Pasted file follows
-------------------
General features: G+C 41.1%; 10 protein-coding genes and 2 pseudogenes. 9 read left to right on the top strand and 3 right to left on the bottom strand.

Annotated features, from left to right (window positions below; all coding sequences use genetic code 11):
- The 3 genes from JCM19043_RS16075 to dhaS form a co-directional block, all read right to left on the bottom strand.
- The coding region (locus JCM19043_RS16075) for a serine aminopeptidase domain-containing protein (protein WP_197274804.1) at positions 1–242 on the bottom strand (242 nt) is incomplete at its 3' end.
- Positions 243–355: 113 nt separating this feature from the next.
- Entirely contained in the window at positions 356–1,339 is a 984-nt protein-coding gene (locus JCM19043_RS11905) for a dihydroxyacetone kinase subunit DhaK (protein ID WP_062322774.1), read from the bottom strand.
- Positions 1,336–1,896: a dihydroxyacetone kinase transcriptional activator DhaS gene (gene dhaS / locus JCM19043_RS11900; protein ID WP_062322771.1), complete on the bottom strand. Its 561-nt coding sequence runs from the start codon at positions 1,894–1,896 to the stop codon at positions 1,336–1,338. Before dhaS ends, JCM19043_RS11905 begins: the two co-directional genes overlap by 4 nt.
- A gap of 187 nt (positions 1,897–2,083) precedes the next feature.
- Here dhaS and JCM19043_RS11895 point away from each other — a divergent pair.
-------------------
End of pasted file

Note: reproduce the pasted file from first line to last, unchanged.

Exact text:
General features: G+C 41.1%; 10 protein-coding genes and 2 pseudogenes. 9 read left to right on the top strand and 3 right to left on the bottom strand.

Annotated features, from left to right (window positions below; all coding sequences use genetic code 11):
- The 3 genes from JCM19043_RS16075 to dhaS form a co-directional block, all read right to left on the bottom strand.
- The coding region (locus JCM19043_RS16075) for a serine aminopeptidase domain-containing protein (protein WP_197274804.1) at positions 1–242 on the bottom strand (242 nt) is incomplete at its 3' end.
- Positions 243–355: 113 nt separating this feature from the next.
- Entirely contained in the window at positions 356–1,339 is a 984-nt protein-coding gene (locus JCM19043_RS11905) for a dihydroxyacetone kinase subunit DhaK (protein ID WP_062322774.1), read from the bottom strand.
- Positions 1,336–1,896: a dihydroxyacetone kinase transcriptional activator DhaS gene (gene dhaS / locus JCM19043_RS11900; protein ID WP_062322771.1), complete on the bottom strand. Its 561-nt coding sequence runs from the start codon at positions 1,894–1,896 to the stop codon at positions 1,336–1,338. Before dhaS ends, JCM19043_RS11905 begins: the two co-directional genes overlap by 4 nt.
- A gap of 187 nt (positions 1,897–2,083) precedes the next feature.
- Here dhaS and JCM19043_RS11895 point away from each other — a divergent pair.